In the passing away of MI Shanavas, Congress party has lost an indefatigable politician. Despite tasting defeats in five consecutive elections, Shanavas never gave up and went on to rewrite electoral records by recording the biggest ever victory margin in the 2009 Lok Sabha Elections from Wayanad. Just a year into this victory, he was taken ill and doctors nearly gave up on him following complications. But Shanavas was back on his feet despite this debilitating episode and won yet again in the 2014 Lok Sabha Elections.
Shanavas or Shaji as he was fondly called, was among the â€˜Thiruthalvadiâ€™ (Correctionist) trio of (the late) G Karthikeyan and Ramesh Chennithala in the early 1990s rebelling against their â€˜leaderâ€™ and then Kerala Chief Minister K Karunakaran. The rebellion was prompted by Karunakaranâ€™s attempts to effect dynastic succession by undue promotion of his son K Muralidharan. Back in the day, many of the younger leaders in Congress didnâ€™t hesitate to take a stand. It was perhaps this episode which eventually unseated Karunakaran and marked these young rebels for leadership positions in the future.
Born in Thiruvalla in 1951, Shanavas was a Kerala Students Union (KSU) leader during his college days in Kozhikode and was elected the Chairman of the Calicut University Union in 1972. Later, he would rise up the ranks in Youth Congress and the Kerala Pradesh Congress Committee (KPCC). Shanavas was a part of the KPCC in many official capacities (Joint Secretary, General Secretary, Vice-President, official Spokesperson) for nearly three decades, till VM Sudheeranâ€™s appointment as PCC Chief in 2014. He had made a comeback as the Working President of the KPCC only weeks ago, taking everyone by surprise.
Shanavas was for long known as an unfortunate politician for his near-misses in successive elections. His maiden foray into electoral politics was in the 1987 Assembly Elections, contesting from Vadakkekkara (now Vypeen) after shifting his base to Kochi but he lost a close election to CPI(M)â€™s S Sharma by less than 500 votes. Shanavas couldnâ€™t bridge this gap in the next Assembly Election in 1991 as Sharma held on to his seat in another tight election. In 1996, post his rebellion against Karunakaran, Shanavas contested from Pattambi in Palakkad but lost to CPIâ€™s KE Ismail.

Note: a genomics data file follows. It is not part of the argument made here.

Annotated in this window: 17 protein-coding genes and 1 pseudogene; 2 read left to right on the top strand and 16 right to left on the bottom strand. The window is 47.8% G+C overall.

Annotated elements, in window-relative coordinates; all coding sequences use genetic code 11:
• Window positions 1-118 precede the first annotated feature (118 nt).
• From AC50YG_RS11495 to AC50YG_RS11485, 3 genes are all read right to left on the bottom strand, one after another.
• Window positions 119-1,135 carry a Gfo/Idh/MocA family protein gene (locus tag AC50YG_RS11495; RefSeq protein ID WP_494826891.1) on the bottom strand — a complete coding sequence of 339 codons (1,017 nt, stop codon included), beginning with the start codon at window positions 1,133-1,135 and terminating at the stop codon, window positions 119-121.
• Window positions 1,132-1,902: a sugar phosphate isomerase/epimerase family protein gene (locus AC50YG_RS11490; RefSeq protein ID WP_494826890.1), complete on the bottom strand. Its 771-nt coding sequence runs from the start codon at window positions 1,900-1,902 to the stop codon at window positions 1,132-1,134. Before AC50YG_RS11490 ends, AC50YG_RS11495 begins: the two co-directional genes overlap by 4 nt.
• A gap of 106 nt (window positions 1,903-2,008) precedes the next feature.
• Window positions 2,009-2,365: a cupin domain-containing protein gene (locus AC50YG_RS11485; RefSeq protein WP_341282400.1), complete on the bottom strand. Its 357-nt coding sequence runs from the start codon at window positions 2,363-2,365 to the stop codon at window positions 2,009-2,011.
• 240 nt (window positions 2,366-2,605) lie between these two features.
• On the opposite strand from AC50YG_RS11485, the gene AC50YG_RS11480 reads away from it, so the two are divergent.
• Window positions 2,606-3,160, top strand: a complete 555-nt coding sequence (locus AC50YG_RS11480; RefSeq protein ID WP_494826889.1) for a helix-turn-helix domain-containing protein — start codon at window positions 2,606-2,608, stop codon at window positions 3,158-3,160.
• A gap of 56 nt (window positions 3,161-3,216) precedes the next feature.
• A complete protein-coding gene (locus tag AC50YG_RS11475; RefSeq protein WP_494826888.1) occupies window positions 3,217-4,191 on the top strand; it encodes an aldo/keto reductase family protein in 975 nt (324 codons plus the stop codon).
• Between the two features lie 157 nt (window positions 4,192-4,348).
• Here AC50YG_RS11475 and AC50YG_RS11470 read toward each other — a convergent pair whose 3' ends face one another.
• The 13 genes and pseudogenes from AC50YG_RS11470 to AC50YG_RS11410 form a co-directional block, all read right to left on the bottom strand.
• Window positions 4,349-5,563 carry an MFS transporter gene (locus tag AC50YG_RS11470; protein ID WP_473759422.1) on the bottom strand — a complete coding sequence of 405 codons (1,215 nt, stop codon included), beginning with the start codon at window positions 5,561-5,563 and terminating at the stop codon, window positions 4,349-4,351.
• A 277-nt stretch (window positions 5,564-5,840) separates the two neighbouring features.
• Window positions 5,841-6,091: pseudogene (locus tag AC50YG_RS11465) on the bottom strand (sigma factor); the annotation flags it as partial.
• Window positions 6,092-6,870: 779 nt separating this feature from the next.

In the 1999 Lok Sabha Election, Shanavas contested from the Chirayinkil (now Attingal) seat from Thiruvananthapuram but lost to CPI (M)â€™s Varkala Radhakrishnan in another close race. Although Shanavas tried his luck again in 2004, Radhakrishnan had only widened the gap in an election that saw none of the Congress candidates winning from Kerala.
Back then, Shanavas was a regular fixture on TV panel debates on the nascent 24-hour Malayalam news channels in Kerala and this made him a well-recognised figure in the state. His interventions during the Indo-US nuclear deal are still fresh among the viewers. In 2009, Shanavas got the Congress ticket from the newly-drawn up Wayanad constituency and he created history by winning with the biggest ever margin in Kerala and polling 50% of the votes. In what was dubbed to be a tight three-cornered election, he relegated K Muralidharan (contesting on a Nationalist Congress Party ticket) to third place.
Shanavas took ill during the Ramzan month of 2010, even before the shine of his victory had worn off. After a prolonged absence following a surgery, Shanavas was back defying all odds and won the seat again in 2014, albeit with a lower margin. With health issues not letting him serve his constituents as well as he would have wanted, Shanavas was expected to bow out of contesting again in 2019.
Shanavas was among the few Muslim faces in Congress party in Kerala but he never wore that identity on his sleeve. Nevertheless, he maintained good relations with all the sects of Muslims including the Jamaat-e-Islami and the AP Sunnis (Kanthapuram faction) without alienating the EK Sunnis and the Indian Union Muslim League (IUML).
Unlike many of the younger leaders within Congress today, Shanavas was ever-accessible and always willing to communicate on the phone. He was with Karunakaran-led Indira faction till 1993 and then with the Antony faction for a decade but following Chennithalaâ€™s appointment as the PCC chief in 2005, Shanavas was back in the wider I faction. However, Shanavas remained close to AK Antony nevertheless and was acceptable to all factions.
Shanavasâ€™ appointment as the Working President of the KPCC under Mullappally Ramachandran took many by surprise as he was not seen to be a contender. It was the result of intense politicking and back and forth between Delhi and Kerala to evolve a consensus on the change of guard. Shanavas certainly deserved the role but his health was always going to be a concern for such a challenging job. Although he took charge in Indira Bhavan in Thiruvananthapuram last month, he was taken ill soon after.
For someone who had to really struggle hard to carve his own space in Keralaâ€™s political landscape, it was perhaps fitting that he bid adieu as the Working President of Congress.
And, with the Congress facing an existential crisis in Kerala following the Sabarimala judgement with the Pinarayi Vijayan-led CPI (M) on one side and BJP on the other, it would be fitting to askâ€”Where are the â€˜Thiruthalvadisâ€™ of this generation?